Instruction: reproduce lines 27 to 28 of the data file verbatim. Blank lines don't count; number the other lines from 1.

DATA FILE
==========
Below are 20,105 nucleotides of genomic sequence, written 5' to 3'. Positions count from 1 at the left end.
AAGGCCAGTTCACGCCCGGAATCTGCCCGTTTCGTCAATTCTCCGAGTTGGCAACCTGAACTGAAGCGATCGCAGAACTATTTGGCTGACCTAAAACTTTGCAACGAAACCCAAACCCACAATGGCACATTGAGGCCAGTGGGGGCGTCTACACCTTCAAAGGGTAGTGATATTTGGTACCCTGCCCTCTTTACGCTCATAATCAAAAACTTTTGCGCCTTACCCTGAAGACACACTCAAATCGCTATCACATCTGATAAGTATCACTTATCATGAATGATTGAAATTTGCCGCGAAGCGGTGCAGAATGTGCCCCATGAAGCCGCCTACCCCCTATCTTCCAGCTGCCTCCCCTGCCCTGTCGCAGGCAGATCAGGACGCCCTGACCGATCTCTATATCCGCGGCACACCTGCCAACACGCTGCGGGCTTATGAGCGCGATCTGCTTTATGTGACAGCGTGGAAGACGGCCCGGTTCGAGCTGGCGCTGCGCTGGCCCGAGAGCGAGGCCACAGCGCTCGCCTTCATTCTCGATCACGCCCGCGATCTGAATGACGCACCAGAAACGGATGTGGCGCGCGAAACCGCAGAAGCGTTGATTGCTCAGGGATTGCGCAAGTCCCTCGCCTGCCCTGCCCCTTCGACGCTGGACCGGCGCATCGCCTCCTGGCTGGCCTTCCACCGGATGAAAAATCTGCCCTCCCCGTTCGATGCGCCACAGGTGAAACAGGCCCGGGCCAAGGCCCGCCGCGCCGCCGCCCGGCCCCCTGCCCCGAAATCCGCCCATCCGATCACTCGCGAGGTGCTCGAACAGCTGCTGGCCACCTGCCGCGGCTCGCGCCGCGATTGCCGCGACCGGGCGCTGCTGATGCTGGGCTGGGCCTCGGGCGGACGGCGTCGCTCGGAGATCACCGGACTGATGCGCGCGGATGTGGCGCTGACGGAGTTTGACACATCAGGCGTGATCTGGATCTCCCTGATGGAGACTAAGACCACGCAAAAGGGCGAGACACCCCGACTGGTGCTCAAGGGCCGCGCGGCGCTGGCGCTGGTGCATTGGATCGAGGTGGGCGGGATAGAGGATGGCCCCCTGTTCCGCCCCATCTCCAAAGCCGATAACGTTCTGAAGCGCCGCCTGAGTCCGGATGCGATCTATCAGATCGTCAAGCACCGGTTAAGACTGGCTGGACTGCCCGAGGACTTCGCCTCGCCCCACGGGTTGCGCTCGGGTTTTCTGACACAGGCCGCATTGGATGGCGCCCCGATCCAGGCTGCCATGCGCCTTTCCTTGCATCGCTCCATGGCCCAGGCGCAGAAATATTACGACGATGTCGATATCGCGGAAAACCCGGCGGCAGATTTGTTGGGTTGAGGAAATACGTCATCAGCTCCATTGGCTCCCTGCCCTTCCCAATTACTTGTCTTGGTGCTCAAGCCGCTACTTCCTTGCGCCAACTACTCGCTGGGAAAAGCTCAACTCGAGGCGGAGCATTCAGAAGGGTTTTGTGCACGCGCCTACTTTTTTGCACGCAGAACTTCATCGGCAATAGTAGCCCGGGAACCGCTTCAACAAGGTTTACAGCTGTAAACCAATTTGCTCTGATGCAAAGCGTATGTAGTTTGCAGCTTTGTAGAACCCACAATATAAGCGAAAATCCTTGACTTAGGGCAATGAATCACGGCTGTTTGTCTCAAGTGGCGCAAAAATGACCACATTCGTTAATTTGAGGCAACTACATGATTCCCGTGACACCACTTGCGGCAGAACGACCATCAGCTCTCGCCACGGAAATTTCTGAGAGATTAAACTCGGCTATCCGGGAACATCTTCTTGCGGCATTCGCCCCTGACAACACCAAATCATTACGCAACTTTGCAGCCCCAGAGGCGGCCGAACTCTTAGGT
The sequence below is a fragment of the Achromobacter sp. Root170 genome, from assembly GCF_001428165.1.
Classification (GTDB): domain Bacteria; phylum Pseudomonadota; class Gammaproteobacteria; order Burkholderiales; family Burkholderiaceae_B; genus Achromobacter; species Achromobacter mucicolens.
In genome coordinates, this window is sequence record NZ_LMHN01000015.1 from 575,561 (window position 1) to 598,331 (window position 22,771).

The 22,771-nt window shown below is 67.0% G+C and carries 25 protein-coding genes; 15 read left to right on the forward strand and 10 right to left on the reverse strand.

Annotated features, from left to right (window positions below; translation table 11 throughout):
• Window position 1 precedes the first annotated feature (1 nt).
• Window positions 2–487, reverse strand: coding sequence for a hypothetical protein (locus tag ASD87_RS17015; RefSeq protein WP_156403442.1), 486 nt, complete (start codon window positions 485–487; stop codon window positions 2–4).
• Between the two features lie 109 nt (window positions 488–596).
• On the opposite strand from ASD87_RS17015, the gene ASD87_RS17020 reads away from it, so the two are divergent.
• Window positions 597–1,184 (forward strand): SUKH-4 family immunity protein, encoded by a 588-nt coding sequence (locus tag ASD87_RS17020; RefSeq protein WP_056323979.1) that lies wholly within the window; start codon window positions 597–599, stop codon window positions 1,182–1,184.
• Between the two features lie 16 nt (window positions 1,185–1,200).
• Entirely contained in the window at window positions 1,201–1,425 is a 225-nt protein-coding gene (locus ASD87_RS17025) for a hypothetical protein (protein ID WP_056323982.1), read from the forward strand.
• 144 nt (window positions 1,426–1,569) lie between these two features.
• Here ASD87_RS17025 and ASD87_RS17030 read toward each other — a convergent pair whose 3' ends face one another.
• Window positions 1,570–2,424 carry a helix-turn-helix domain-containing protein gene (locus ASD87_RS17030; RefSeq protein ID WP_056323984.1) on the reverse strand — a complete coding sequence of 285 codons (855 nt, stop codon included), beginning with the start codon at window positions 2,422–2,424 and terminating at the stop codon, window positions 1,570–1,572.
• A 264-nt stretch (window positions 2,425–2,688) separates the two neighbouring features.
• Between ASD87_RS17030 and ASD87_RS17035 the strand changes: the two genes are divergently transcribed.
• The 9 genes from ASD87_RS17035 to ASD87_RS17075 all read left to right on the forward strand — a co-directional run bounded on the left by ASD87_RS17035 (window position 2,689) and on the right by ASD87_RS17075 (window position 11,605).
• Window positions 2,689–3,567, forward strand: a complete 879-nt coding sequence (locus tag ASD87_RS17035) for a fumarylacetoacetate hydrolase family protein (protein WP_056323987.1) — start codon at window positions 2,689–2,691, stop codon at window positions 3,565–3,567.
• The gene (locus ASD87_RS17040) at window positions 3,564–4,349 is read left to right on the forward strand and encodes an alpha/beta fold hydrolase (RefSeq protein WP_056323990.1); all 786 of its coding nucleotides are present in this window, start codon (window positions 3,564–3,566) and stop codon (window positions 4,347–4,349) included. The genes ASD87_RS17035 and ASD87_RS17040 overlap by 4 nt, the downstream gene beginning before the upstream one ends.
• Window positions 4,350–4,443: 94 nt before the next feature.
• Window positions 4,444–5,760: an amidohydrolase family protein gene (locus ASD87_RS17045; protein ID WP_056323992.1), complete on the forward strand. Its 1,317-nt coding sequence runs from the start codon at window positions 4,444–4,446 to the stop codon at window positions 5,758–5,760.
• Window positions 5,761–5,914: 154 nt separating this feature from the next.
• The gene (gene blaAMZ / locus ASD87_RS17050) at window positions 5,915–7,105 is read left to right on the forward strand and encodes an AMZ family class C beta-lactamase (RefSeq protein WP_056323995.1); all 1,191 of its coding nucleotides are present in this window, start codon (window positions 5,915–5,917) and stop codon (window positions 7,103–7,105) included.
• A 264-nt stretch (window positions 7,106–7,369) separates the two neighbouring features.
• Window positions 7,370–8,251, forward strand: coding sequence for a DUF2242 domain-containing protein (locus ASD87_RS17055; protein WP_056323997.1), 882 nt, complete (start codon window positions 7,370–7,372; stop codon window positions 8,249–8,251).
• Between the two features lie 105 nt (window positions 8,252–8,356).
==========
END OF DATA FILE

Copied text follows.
• A 264-nt stretch (window positions 7,106–7,369) separates the two neighbouring features.
• Window positions 7,370–8,251, forward strand: coding sequence for a DUF2242 domain-containing protein (locus ASD87_RS17055; protein WP_056323997.1), 882 nt, complete (start codon window positions 7,370–7,372; stop codon window positions 8,249–8,251).